Washington, incidentally, had one of the two biggest swings toward democracy of any state since 2000, driven largely by reforms — all-mail voting, same-day voter registration, online voter registration — that have made it easier to vote.

Grumbach, 34, has been at the UW since 2019, but the research that led to the book began years before. In the early 2010s as then-President Barack Obama and a Republican-controlled Congress largely butted heads in legislative gridlock, Grumbach saw dramatic policymaking happening on the state level.

But it was happening concurrently with new and extreme gerrymanders in states like Wisconsin and North Carolina, allowing, Grumbach said, state legislators to pass policy with an added level of insulation from voters. If legislators are gerrymandered into safe partisan districts, their electoral concerns can become less about passing policies that are too extreme, and more about how to appeal to the extremes of their party.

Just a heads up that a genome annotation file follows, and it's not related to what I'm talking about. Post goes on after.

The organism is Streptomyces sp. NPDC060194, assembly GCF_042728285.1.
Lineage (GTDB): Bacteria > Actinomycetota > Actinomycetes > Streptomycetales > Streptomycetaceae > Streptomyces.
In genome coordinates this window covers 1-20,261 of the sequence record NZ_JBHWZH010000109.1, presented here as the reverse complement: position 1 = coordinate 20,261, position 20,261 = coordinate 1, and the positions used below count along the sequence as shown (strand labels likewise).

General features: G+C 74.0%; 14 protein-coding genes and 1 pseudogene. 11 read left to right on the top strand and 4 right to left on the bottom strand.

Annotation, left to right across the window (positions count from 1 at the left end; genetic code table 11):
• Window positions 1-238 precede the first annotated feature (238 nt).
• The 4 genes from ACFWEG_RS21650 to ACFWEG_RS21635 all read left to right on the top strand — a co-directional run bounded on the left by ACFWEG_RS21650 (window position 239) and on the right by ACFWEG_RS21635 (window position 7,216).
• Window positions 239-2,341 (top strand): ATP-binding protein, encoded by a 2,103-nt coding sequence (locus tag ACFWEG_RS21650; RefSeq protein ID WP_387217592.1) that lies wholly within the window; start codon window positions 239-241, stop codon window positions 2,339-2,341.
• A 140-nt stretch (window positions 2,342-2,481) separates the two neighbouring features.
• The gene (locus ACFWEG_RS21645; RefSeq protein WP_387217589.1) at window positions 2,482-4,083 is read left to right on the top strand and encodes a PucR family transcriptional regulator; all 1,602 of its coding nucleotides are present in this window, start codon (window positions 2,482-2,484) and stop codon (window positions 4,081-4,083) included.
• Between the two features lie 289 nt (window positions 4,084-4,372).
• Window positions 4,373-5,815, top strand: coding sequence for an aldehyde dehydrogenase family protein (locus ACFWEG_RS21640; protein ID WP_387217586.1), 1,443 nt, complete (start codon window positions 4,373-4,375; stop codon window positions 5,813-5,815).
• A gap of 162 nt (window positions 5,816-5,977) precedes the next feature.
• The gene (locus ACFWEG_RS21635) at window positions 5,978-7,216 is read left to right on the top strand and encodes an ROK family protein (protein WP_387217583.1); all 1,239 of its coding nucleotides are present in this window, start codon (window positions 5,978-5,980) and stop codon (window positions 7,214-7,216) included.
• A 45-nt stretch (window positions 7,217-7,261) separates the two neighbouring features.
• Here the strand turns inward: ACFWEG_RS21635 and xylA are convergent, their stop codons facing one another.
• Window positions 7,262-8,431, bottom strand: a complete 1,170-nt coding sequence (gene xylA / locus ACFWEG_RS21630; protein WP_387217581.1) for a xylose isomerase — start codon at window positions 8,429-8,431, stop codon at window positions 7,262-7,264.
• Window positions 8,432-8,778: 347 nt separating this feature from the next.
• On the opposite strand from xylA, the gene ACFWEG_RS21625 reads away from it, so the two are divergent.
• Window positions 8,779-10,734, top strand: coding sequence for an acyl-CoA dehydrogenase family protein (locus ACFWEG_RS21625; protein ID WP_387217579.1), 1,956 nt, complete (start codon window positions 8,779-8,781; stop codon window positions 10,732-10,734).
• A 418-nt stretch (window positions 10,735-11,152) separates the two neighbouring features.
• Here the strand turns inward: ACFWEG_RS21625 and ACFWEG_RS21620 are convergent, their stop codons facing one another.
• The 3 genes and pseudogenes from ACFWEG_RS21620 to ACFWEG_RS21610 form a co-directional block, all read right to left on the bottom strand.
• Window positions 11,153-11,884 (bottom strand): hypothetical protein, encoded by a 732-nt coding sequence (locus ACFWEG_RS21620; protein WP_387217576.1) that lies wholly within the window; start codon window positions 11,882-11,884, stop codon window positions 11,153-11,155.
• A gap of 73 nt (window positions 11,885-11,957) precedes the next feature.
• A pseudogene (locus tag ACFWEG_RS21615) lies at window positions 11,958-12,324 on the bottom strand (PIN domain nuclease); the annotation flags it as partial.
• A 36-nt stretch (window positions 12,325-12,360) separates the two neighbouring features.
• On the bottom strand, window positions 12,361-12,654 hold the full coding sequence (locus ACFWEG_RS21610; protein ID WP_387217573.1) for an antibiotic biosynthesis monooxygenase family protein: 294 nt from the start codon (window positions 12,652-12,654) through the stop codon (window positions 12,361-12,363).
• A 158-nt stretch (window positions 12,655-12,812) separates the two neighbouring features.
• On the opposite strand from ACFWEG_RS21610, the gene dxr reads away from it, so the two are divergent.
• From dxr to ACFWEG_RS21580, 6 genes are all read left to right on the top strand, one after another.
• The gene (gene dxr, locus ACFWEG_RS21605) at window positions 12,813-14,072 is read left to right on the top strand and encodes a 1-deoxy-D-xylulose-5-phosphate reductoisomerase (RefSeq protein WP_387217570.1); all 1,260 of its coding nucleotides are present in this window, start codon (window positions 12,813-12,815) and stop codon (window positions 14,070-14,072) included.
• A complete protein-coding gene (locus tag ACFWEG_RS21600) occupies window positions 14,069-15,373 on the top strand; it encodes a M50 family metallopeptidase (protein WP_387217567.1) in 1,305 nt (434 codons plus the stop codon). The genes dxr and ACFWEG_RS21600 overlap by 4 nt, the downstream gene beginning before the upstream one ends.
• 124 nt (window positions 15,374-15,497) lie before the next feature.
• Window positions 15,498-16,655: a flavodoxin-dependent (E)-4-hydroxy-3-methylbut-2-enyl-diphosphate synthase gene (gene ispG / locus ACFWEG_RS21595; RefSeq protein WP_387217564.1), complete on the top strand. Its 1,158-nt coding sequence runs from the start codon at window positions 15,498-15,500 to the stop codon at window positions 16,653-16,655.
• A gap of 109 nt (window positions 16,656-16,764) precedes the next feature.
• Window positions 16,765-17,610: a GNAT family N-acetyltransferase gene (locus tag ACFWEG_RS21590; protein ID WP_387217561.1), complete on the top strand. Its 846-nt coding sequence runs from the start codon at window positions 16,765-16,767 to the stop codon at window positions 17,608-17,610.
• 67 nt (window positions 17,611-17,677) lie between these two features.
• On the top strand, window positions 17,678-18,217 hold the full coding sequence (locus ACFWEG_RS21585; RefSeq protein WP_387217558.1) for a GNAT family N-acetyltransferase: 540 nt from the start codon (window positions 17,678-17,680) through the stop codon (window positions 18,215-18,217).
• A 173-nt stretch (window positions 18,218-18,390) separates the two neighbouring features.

“I started noticing, oh, it’s much deeper than just policy action moves to the state level,” he said. “It’s actually like it’s a different type of politics and one that can actually be a threat to democracy.”


Local and state governments are supposed to be closer to the people, more responsive, easier venues to turn the voters’ will into action.

But, Grumbach says, for a variety of reasons — gerrymandering, decline of local news, big investments from national groups in local issues, voters’ ties to a national party — that’s largely become a myth.